Since I learned that the U.S. had killed Osama Bin Laden, I’ve been feeling relieved and hopeful. But each time I start to feel upbeat, a claw grips my heart, saying “not so fast, how can you feel good about a murder”? So I’ve continued shifting back and forth between relief and hope, and shame and guilt. When I saw all of the people outside in NYC and Washington, I felt strange. I had a yearning to be there, to be connected to and bathed in all the relief and joy. I would then frown at myself and think of it as unseemly to “celebrate” a dramatic murder. Mulling my reaction, and the reactions of family, friends and those throughout the social media, I now see the death of Bin Laden and the associated reactions as another step towards healing the trauma of 9/11.
There are many articles in popular news reports, blogs and magazines, as well as in scientific journals, indicating that practicing mindfulness and meditation is good for you. Meditation has been linked to:
You probably enjoyed Tara Parker-Pope’s article (above) from the NY Times (click above) about our need for self-compassion. Why aren’t we easier on ourselves? Why aren’t we as compassionate toward ourselves as we are toward others? There appear to be cultural influences on the critical eye we turn toward ourselves. The world is competitive, and we need to be disciplined to succeed: the early bird catches the worm, you snooze, you lose….etc. People fear that imperfection leaves them open to “losing” or to criticism and rejection. The research indicates however that a little dose of self-compassion can go a long way, in lowered stress and sometimes improved performance (the research on weight loss cited in the article).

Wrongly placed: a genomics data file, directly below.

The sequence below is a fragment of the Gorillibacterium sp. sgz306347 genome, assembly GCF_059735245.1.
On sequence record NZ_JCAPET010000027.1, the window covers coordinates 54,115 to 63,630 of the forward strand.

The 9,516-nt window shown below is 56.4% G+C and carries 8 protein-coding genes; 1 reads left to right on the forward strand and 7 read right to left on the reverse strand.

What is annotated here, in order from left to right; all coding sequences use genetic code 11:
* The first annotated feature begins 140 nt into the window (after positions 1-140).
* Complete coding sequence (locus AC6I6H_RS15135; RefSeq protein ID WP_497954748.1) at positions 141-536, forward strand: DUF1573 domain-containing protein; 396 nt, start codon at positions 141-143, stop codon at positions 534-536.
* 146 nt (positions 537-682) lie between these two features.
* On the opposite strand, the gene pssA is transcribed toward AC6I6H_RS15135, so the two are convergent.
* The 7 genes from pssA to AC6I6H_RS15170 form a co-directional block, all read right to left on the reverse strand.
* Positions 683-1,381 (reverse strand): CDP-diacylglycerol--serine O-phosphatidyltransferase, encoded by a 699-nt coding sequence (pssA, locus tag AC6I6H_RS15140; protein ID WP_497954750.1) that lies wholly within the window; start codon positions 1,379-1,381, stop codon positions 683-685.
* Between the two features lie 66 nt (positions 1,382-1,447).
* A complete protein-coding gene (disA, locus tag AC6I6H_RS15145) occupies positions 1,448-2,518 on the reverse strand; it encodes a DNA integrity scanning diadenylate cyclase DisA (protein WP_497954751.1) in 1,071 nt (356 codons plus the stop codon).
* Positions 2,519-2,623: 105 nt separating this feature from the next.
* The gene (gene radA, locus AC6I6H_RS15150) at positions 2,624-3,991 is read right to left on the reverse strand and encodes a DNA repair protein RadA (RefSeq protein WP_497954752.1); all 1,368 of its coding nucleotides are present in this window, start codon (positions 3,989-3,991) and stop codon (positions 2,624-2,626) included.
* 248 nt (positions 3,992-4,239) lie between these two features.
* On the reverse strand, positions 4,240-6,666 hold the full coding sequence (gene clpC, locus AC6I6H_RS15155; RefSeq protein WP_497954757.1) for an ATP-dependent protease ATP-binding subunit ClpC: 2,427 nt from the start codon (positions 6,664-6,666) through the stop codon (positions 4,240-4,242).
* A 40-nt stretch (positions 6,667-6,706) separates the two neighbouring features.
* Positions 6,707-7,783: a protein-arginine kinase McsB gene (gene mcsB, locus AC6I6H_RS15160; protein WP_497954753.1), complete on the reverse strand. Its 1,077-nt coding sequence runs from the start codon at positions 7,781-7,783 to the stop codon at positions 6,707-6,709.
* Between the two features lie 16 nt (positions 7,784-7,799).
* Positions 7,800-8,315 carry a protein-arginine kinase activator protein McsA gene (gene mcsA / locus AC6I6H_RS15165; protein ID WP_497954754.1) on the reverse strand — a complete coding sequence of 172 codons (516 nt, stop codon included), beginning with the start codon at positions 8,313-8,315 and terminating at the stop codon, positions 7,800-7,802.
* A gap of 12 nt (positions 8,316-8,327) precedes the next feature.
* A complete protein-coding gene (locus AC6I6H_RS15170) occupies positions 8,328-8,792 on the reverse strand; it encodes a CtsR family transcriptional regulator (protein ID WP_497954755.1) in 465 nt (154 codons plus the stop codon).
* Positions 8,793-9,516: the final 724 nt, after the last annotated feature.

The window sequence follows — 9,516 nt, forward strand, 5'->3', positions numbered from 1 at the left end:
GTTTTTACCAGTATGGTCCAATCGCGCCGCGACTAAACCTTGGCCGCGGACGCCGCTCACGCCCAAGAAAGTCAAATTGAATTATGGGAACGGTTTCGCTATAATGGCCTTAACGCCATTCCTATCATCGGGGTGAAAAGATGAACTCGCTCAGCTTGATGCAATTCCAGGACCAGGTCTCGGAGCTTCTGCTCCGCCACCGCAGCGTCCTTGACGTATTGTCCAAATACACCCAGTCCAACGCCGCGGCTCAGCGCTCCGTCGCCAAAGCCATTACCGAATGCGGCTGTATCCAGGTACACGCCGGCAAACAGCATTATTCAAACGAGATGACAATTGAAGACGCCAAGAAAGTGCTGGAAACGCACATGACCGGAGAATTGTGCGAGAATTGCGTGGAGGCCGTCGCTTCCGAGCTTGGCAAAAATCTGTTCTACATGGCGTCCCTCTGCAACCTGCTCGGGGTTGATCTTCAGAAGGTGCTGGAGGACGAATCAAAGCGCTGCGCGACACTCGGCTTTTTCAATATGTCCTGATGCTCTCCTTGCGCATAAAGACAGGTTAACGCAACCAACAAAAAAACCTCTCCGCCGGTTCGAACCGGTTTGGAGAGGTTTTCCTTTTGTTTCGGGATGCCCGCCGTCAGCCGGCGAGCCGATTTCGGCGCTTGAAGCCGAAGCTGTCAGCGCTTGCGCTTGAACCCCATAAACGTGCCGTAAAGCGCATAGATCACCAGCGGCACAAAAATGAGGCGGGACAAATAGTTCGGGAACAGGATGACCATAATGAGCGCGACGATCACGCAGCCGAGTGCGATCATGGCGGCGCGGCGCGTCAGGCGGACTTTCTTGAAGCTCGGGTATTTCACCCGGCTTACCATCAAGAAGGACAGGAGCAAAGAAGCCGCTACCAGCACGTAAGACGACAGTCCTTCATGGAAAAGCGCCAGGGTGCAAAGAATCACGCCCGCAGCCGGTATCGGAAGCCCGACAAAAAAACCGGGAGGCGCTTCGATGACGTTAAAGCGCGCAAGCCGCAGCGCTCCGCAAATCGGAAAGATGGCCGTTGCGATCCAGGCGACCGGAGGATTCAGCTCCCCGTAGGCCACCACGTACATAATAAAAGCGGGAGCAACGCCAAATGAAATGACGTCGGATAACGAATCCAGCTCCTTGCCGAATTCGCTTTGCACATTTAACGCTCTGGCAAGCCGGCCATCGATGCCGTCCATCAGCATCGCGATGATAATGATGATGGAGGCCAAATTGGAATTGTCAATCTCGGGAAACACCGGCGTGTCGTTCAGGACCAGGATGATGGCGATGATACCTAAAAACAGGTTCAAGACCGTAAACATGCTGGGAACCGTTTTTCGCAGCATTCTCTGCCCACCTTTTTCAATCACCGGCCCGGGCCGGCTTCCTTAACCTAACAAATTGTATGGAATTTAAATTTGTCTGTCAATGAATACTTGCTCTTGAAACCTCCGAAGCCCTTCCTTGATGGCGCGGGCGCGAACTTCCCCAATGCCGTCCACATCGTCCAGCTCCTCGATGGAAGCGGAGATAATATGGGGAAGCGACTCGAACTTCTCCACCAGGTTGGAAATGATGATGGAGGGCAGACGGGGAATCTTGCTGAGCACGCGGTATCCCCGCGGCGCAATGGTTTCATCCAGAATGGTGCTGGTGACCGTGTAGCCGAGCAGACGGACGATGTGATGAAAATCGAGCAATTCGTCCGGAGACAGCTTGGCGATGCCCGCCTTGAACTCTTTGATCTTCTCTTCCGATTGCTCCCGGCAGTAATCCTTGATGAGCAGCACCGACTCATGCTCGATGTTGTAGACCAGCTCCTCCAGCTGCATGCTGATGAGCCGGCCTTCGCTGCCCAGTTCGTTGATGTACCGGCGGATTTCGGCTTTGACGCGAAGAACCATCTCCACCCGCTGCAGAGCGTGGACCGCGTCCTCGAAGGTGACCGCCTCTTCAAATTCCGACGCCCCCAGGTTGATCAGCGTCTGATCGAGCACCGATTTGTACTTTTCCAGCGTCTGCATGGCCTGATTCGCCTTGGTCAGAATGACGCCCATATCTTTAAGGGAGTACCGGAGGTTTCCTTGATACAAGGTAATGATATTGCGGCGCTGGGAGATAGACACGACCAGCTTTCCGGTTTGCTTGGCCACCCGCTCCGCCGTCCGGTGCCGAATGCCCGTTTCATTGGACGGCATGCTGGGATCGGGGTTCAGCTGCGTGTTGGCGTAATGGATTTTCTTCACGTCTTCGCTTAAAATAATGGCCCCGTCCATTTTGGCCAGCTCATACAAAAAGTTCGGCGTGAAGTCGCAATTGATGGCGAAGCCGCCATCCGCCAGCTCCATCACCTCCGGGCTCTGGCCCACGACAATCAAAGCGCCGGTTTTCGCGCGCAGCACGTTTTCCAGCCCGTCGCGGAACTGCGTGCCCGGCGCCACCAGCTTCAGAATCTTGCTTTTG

Why is it so difficult to let go of these self-critical, perfectionistic voices that seem to rule our lives? Some object-relations theories seem to offer some insight on this process. According to Fairbairn and Guntrip, each of us experiences trauma in some form or another when we are infants and on. This doesn’t have to be major abuse, it can be small moments that occur that a baby can’t process. This happens to everyone-there are always moments that babies can’t process, because they are babies, and because perhaps mother isn’t able to help sooth them during those moments. The more of these moments that we have, and the more mother isn’t able to sooth them, then we develop patterns of expectation of the world, and ways of being that are designed to protect us from the disappointments and dangers that we expect from the world. So there is a part of us that is always devoted to overcoming our feelings of weakness and vulnerability to ensure that we can’t be hurt. So, to always be strong, powerful, the one “on top”, without needs, perfect and/or in control makes us feel that we are safe and above hurt. We crack the whip at ourselves when we feel need, love or compassion. It is a form of self-protection, although often a self-defeating one because of the level of stress, interpersonal disconnection and conflict that may result.